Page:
It was my believe that inclusion into the standard would promote public safety because according to APA Research Report 154 “the use of pneumatically driven staples showed that staples with a 7/16″ crown could be driven as close as 1″ o.c. without causing splitting, either at the time of driving or when the specimen was loaded in shear.” APA Research Report 154 explicitly emphasizes their usefulness in seismic retrofit work ” The use of staples as fasteners in shear walls is particularly useful to avoid any tendency to split the framing lumber in rehabilitation work where the lumber may be dry and existing fasteners may already be placed at minimum allowable spacing. “ In my own business I have found staples to be indispensable.
Watch the video and decide for yourself if staples are ok.
Balloon Framing: The Right Way and The Hard Way.
Balloon framing is a weird kind of framing that we see in houses built at the turn of the century and require very specialized retrofit techniques. ICC-1300 has a few details that address balloon framing. In this video I compare the ICC-1300 methods recommended by an engineer ICC-1300 to the methods contractors have developed after years of experience. The committee decided to use the methods recommended by an engineer. Watch the video and decide for yourself which is best.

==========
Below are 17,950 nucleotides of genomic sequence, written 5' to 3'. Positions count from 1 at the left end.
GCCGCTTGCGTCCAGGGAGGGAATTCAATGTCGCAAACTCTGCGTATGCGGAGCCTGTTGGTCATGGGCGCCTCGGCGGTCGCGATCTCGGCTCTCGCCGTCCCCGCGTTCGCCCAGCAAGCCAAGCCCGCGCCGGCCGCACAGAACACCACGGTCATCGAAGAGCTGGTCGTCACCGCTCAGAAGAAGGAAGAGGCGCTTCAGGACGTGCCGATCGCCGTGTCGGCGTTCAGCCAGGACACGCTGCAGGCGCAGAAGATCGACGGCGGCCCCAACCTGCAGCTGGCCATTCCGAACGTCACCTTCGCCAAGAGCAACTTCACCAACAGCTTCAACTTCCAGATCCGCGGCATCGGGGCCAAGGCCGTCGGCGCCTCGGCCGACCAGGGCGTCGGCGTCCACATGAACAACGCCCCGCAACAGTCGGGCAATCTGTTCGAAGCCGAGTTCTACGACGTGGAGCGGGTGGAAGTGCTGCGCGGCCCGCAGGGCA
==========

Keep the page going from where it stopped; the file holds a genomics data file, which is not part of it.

An Easy Connection Made Difficult
This is a framing configuration we address all the time. ICC-1300 has one way of doing it and it will work but it is more labor intensive. I actually thought that when committee members looked at the method contractors use they would replace the current detail with the one contractors use. While I look in this detail one more time I noticed that the Type E Connector (this is the Simpson L90) contained a nail going through plywood into the lower top plate. Simpson does not have testing for this and strongly suggests that the nails used here should be 2 1/2″ long rather than the 1 1/2″ long specified in the catalog. The committee decided to use the detail with the L90. Watch the video and decide for yourself.